Many research studies suggest that male brains are different than female brains and that boys learn differently than girls. There even is evidence to suggest that at a young age, girls hear better than boys. This may significantly impact learning, especially when boys and girls are in the same classrooms. In addition to very real (though not always present) brain and learning differences, there are stereotypes about differences in the cognitive ability of boys and girls. And as seen in previous weeks, stereotyping can lead to behavioral differences on the part of both learners and teachers.
The preceding issues relate to a topic of importance and debate in education today: the very structure of the educational experience. For example, should boys and girls be segregated in the classroom, acknowledging brain and learning differences? Or, does gender segregation only reinforce the historical stereotypes about the differences in cognitive abilities between males and females? There is significant evidence for both sides of the argument.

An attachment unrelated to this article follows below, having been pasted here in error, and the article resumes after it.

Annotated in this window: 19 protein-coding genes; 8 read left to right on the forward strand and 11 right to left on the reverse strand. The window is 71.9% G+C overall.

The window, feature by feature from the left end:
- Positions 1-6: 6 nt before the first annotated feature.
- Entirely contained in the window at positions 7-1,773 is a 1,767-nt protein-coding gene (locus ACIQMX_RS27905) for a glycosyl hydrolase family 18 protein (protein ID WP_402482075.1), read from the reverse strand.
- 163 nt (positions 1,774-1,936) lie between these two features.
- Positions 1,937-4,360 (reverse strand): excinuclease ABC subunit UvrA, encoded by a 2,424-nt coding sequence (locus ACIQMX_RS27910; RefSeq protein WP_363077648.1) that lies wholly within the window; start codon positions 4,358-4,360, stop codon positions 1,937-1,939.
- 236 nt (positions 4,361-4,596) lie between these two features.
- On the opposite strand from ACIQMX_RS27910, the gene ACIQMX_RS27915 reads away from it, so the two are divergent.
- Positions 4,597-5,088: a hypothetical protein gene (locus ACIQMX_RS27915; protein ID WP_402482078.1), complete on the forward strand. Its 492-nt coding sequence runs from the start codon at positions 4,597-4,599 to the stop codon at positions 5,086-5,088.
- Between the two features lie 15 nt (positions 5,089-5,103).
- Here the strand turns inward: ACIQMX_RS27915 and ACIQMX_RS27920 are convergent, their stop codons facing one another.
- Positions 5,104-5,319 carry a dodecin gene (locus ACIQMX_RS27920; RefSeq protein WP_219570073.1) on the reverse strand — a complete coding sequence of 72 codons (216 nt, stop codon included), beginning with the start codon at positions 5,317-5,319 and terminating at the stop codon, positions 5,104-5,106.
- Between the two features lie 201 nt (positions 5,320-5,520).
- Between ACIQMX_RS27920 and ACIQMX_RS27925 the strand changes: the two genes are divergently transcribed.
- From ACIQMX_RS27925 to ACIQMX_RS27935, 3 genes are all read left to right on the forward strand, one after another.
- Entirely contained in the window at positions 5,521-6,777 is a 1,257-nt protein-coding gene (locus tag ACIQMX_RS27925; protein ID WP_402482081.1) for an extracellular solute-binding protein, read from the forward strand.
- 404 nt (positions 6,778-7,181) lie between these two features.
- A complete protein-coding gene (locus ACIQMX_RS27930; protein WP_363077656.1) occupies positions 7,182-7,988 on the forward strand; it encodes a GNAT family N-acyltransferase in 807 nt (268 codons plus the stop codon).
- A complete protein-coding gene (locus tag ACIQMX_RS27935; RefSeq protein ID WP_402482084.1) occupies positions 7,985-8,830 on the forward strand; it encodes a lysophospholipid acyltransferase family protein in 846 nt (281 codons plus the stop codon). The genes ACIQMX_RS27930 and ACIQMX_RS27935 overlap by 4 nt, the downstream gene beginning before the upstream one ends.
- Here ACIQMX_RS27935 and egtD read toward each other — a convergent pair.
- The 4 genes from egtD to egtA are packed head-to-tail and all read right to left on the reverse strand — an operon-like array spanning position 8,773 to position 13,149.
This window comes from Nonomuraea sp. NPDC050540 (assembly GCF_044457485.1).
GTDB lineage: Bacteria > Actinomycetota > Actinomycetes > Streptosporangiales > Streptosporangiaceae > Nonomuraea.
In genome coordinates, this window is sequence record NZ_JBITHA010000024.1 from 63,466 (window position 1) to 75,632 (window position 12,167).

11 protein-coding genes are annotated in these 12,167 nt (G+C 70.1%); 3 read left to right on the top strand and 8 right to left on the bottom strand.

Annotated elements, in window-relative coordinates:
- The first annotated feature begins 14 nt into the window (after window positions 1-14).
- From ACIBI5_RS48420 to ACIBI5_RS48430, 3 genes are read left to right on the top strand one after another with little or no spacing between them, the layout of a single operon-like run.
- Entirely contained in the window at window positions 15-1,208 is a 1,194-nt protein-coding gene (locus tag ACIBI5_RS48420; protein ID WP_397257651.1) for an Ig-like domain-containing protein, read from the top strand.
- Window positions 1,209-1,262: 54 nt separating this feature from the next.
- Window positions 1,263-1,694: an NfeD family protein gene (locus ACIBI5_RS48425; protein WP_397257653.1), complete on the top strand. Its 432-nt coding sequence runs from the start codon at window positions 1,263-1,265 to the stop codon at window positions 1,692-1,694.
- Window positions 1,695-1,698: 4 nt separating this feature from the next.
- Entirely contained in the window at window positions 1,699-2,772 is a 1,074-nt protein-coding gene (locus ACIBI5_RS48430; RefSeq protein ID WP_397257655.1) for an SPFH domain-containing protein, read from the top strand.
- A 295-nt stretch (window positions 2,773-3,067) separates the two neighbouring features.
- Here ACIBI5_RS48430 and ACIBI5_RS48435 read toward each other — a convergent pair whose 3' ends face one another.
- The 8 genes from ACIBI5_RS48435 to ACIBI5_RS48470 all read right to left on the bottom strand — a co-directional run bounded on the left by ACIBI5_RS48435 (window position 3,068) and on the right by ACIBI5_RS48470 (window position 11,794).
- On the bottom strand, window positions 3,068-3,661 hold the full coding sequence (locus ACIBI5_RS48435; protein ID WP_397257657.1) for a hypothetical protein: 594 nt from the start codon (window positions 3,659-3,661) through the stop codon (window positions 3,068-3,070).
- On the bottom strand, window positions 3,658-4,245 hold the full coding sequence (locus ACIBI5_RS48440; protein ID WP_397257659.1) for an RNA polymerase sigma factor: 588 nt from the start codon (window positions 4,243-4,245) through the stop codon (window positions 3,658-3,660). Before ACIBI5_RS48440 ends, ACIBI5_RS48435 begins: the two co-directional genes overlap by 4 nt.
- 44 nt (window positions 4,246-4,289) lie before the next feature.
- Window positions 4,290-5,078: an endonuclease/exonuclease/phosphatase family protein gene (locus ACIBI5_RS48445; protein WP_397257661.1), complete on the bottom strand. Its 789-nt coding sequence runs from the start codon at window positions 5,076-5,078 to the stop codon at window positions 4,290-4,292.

To prepare for this Discussion:
With these thoughts in mind:
Post an argument for or against the use of single-sex classrooms. Justify your position. Consider the effect on individual learners (educationally, psychologically, and socially—in the present and in the future of the individual), as well as the effect on society. Consider schooling at all levels: elementary, middle school, high school, and college. If your last name begins with A–M, take the “For Single-Sex Classroom” side. If your name begins with N–Z, take the “Against Single-Sex Classroom” side.